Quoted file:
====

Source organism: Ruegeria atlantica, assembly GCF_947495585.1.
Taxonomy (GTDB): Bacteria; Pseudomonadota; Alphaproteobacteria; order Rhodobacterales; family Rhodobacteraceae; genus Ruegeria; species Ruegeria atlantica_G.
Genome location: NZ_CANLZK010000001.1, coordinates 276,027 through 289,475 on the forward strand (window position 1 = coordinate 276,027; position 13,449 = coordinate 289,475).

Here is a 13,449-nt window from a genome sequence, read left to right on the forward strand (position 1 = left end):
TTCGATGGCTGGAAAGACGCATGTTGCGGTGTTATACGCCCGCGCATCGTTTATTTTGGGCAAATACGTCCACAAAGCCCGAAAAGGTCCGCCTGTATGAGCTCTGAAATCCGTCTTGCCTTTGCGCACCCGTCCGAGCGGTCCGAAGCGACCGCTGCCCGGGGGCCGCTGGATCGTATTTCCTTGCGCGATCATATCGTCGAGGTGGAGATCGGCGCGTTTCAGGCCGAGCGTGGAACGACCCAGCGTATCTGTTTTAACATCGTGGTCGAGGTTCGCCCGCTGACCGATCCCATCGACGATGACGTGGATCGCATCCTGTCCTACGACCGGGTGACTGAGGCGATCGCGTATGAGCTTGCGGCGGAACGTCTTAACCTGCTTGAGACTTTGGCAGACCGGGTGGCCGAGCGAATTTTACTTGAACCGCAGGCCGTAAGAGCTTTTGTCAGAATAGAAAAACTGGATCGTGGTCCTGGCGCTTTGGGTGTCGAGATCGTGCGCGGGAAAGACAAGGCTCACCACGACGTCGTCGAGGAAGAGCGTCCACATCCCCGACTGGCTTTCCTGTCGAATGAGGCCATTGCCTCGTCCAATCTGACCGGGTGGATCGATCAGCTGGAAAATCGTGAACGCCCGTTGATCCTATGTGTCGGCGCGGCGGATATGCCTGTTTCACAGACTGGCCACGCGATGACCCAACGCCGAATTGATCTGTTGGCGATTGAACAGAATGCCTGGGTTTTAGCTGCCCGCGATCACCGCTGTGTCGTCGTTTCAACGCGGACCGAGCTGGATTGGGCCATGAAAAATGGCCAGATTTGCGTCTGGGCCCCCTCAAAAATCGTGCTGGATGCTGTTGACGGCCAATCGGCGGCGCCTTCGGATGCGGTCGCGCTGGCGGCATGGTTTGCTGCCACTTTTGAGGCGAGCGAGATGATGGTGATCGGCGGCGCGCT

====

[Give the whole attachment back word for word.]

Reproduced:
Source organism: Ruegeria atlantica, assembly GCF_947495585.1.
Taxonomy (GTDB): Bacteria; Pseudomonadota; Alphaproteobacteria; order Rhodobacterales; family Rhodobacteraceae; genus Ruegeria; species Ruegeria atlantica_G.
Genome location: NZ_CANLZK010000001.1, coordinates 276,027 through 289,475 on the forward strand (window position 1 = coordinate 276,027; position 13,449 = coordinate 289,475).

Here is a 13,449-nt window from a genome sequence, read left to right on the forward strand (position 1 = left end):
TTCGATGGCTGGAAAGACGCATGTTGCGGTGTTATACGCCCGCGCATCGTTTATTTTGGGCAAATACGTCCACAAAGCCCGAAAAGGTCCGCCTGTATGAGCTCTGAAATCCGTCTTGCCTTTGCGCACCCGTCCGAGCGGTCCGAAGCGACCGCTGCCCGGGGGCCGCTGGATCGTATTTCCTTGCGCGATCATATCGTCGAGGTGGAGATCGGCGCGTTTCAGGCCGAGCGTGGAACGACCCAGCGTATCTGTTTTAACATCGTGGTCGAGGTTCGCCCGCTGACCGATCCCATCGACGATGACGTGGATCGCATCCTGTCCTACGACCGGGTGACTGAGGCGATCGCGTATGAGCTTGCGGCGGAACGTCTTAACCTGCTTGAGACTTTGGCAGACCGGGTGGCCGAGCGAATTTTACTTGAACCGCAGGCCGTAAGAGCTTTTGTCAGAATAGAAAAACTGGATCGTGGTCCTGGCGCTTTGGGTGTCGAGATCGTGCGCGGGAAAGACAAGGCTCACCACGACGTCGTCGAGGAAGAGCGTCCACATCCCCGACTGGCTTTCCTGTCGAATGAGGCCATTGCCTCGTCCAATCTGACCGGGTGGATCGATCAGCTGGAAAATCGTGAACGCCCGTTGATCCTATGTGTCGGCGCGGCGGATATGCCTGTTTCACAGACTGGCCACGCGATGACCCAACGCCGAATTGATCTGTTGGCGATTGAACAGAATGCCTGGGTTTTAGCTGCCCGCGATCACCGCTGTGTCGTCGTTTCAACGCGGACCGAGCTGGATTGGGCCATGAAAAATGGCCAGATTTGCGTCTGGGCCCCCTCAAAAATCGTGCTGGATGCTGTTGACGGCCAATCGGCGGCGCCTTCGGATGCGGTCGCGCTGGCGGCATGGTTTGCTGCCACTTTTGAGGCGAGCGAGATGATGGTGATCGGCGGCGCGCT